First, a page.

Your yeast packet is almost guaranteed to be past its prime. Yeast cells, even those that have been freeze-dried, certainly do have an expiration date. Using yeast that is more than six to eight months old greatly enhances your chances for encountering such problems as stuck fermentations and off-odors down the road. So it’s recommended that winemakers purchase their yeast from a reputable source (a home winemaking store with high turnover, or from a winemaking supply laboratory like Scott Laboratories Inc.) before every harvest. If you use kits, make sure that the yeast that is included hasn’t been sitting on a shelf for more than six to eight months. If it has, then you might want to buy a fresh packet just to be sure.
Since your kit is more than two years old, I’d also check the quality of the juice in the kit. If it smells oxidized, looks browned or otherwise less-than-perfect, don’t use it. There’s an old saying in the wine business that goes, “Wine waits for no man”. This is even true for kit winemaking, even though you aren’t forced to harvest your grapes at a given time of year, you still want to make sure that your ingredients are of the highest quality.
My interest in grape-derived alcoholic drink is largely restricted to dessert wines and sweet, fortified wines. It is my understanding that fortified wines can come about from one of several paths, involving the addition of distilled alcohol to must or partially feremented must. Further, the state of the grapes at pressing can vary, yes? Is grapejuice concentrate for making these fortified wines available to the home winemaker? And what is the recommended procedure for those styles?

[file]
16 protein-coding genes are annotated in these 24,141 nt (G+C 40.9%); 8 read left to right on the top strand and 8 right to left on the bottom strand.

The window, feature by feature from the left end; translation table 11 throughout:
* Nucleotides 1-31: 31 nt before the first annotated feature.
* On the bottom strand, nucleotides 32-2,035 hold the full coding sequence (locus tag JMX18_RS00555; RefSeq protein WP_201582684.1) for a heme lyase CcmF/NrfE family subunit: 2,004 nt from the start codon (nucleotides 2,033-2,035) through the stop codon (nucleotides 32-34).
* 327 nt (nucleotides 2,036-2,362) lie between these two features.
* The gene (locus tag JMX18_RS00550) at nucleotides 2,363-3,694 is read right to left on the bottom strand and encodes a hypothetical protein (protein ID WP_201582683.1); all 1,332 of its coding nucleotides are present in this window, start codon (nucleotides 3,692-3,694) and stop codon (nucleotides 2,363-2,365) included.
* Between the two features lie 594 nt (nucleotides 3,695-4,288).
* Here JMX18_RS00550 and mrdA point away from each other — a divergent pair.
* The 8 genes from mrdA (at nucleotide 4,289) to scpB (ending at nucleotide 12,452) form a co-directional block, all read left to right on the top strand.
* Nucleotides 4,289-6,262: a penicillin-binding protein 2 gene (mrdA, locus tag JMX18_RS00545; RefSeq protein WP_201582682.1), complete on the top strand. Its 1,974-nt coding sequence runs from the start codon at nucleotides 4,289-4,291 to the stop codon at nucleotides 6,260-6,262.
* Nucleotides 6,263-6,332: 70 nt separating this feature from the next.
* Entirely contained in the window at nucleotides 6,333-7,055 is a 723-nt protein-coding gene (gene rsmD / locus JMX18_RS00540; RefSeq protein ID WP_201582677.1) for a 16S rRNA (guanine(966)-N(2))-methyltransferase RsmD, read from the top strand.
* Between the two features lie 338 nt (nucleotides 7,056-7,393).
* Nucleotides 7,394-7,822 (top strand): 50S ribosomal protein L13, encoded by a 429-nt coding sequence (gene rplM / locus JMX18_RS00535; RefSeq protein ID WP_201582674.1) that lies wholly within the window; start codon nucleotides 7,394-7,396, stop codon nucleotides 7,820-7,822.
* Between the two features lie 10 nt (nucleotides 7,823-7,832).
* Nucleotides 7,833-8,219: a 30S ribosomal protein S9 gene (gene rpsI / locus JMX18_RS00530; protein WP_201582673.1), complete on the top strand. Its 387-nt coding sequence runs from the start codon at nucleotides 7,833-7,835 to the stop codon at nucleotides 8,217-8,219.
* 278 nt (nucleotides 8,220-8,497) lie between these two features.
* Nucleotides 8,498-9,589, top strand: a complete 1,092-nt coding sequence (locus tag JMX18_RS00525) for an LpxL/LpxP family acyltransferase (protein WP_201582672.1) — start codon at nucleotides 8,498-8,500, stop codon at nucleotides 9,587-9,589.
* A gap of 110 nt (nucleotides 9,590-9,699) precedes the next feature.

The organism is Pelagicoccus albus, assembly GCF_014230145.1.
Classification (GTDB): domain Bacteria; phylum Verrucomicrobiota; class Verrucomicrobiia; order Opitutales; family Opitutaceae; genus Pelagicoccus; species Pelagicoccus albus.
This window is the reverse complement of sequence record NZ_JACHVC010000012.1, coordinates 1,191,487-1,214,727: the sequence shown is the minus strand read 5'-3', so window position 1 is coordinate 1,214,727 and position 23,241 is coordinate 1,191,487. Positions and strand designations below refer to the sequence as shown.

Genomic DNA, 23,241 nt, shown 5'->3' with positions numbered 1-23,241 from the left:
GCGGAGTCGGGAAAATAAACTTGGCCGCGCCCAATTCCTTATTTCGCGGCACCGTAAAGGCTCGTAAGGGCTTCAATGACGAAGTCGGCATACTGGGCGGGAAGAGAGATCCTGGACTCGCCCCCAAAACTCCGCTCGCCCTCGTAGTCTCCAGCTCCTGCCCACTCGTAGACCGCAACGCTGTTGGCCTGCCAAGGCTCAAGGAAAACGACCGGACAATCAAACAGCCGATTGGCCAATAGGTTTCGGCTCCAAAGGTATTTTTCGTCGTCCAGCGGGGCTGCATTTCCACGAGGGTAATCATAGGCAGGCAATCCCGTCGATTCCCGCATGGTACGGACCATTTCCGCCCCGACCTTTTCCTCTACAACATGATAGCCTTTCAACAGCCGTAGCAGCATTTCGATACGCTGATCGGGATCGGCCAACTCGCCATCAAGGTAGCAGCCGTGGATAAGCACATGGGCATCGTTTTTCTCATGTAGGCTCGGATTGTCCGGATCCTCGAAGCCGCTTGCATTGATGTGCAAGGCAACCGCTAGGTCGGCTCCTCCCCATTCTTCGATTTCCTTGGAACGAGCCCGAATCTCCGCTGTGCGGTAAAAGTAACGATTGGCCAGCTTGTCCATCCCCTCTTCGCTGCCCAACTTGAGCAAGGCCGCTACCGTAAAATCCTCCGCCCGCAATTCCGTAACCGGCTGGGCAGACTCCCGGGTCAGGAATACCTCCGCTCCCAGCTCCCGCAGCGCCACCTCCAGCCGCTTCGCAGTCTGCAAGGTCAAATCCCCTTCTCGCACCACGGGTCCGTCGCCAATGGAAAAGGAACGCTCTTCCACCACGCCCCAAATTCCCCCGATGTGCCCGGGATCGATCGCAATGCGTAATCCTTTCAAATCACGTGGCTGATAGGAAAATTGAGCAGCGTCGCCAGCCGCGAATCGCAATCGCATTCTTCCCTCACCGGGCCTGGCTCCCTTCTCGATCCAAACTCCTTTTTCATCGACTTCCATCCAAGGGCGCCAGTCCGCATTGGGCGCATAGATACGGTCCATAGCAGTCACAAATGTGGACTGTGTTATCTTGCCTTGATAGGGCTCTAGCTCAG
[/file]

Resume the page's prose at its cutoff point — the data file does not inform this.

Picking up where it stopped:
Let me start answering your multi-part question by breaking it down. For starters, “fortified” wines are just that. They’ve had alcohol (usually in the form of neutral grape spirits (brandy without the oak aging) added to them. Whether it’s a must being fortified (in the case of port), or a finished low-alcohol wine being fortified (as in the case of some other specialty beverages), the result is still a “fortified” wine.
And yes, you are right in observing that the fortification can happen at different stages in the winemaking process. This is one of the many variables that winemakers can alter to affect a different outcome in the final product. Ports are red wine fermentations (musts) that are allowed to ferment down to about 6 percent alcohol before they are fortified to arrest the fermentation. The fortified must is then pressed and the product is stable due to its high alcohol content. Other fortified wines are just simply products of a normal gone-to-dry fermentation that has had alcohol added to it to boost the ethanol percentage either for stability (in the case of wines to which sugar has been added as well) or for alcohol’s own sake.
For home winemakers to make a fortified wine with some residual sugar, they simply must fortify (add brandy or other spirits) the fermenting juice and arrest the fermentation (by killing off the yeast with the high alcohol content) while the desired amount of sugar still remains in the fermenter.
For Port-style wines from kits/concentrates, a winemaker would perhaps not dilute the concentrate as much (maybe leaving it at about 25 percent to 30 percent sugar as opposed to the usual 22 percent to 24 percent), then would inoculate with a commercially available sugar-tolerant yeast, and then fortify to stop the fermentation when the sugar was down to about 6 percent, according to taste as always.
There are many recipes and techniques on the World Wide Web for things such as this, as well as in many home winemaking books. I hope my comments have clarified some of your questions- happy fortified winemaking!